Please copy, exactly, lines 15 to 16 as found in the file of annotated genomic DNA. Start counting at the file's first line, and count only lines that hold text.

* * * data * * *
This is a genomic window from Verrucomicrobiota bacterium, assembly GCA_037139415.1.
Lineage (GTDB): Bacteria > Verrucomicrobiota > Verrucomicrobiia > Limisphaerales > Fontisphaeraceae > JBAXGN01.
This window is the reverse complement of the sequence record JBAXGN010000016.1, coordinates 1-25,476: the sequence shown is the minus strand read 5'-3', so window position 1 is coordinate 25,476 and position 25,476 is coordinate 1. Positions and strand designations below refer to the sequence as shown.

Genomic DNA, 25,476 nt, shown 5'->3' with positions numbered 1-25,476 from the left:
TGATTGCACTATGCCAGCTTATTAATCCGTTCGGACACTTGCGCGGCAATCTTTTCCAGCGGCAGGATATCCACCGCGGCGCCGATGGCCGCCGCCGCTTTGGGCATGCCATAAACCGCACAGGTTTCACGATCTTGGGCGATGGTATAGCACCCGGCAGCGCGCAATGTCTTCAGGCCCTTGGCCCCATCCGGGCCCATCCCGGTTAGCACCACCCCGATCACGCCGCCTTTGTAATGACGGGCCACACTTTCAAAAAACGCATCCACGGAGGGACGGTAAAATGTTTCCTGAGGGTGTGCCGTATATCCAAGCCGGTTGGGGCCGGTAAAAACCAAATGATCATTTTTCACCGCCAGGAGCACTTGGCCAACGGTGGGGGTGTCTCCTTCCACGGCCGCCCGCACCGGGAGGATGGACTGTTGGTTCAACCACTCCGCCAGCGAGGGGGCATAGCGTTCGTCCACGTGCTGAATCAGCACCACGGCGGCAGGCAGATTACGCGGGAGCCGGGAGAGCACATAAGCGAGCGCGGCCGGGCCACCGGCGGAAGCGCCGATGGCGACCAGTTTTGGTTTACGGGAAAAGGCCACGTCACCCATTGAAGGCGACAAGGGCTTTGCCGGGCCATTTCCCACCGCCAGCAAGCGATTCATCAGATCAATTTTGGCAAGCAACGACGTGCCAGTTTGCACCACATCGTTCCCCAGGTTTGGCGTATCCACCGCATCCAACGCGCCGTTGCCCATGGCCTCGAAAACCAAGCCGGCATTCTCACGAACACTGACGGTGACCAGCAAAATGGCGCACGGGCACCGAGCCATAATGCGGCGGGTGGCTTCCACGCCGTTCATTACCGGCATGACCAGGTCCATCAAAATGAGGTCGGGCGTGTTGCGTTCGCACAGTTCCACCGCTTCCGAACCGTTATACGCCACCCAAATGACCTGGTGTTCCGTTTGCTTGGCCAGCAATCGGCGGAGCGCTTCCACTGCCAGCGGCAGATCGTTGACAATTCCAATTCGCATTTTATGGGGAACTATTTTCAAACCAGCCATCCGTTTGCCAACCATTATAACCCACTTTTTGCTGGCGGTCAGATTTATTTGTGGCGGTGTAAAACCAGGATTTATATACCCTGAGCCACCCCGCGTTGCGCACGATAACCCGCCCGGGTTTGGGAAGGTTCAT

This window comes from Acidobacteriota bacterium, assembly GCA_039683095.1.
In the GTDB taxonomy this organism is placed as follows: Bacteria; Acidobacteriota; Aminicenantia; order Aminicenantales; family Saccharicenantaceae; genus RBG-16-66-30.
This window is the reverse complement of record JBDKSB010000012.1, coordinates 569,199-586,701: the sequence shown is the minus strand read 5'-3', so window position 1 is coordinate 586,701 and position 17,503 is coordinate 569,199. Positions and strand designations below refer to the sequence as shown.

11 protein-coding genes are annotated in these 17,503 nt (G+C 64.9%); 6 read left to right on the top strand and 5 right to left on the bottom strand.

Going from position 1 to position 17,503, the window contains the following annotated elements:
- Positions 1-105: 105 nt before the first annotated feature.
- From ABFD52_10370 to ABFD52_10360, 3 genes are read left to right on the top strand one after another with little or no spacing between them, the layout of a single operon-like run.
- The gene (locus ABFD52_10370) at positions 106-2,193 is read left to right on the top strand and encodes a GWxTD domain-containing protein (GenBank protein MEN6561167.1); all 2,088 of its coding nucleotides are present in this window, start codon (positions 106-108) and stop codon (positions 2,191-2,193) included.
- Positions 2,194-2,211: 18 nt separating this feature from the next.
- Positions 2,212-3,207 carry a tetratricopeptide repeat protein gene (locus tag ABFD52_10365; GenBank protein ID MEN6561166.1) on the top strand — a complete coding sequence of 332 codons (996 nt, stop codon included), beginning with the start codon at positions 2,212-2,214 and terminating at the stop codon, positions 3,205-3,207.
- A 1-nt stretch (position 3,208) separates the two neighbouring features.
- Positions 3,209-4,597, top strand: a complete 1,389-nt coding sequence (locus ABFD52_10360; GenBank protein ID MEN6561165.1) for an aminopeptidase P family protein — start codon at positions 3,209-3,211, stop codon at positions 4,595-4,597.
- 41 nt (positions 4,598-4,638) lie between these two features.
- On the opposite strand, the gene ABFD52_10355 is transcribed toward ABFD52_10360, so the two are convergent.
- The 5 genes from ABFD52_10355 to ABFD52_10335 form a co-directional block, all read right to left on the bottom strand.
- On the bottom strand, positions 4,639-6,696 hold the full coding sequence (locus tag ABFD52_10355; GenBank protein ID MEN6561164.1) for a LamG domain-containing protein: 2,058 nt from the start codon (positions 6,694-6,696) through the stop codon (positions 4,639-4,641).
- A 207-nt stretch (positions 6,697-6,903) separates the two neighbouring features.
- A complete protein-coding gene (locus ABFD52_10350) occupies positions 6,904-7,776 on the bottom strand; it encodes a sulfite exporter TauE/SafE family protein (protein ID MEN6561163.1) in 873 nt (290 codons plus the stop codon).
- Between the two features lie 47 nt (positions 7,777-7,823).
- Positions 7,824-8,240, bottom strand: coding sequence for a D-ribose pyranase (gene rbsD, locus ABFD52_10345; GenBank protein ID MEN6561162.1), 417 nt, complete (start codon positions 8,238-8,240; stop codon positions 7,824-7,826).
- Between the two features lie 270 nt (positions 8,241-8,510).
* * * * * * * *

- Positions 2,212-3,207 carry a tetratricopeptide repeat protein gene (locus tag ABFD52_10365; GenBank protein ID MEN6561166.1) on the top strand — a complete coding sequence of 332 codons (996 nt, stop codon included), beginning with the start codon at positions 2,212-2,214 and terminating at the stop codon, positions 3,205-3,207.
- A 1-nt stretch (position 3,208) separates the two neighbouring features.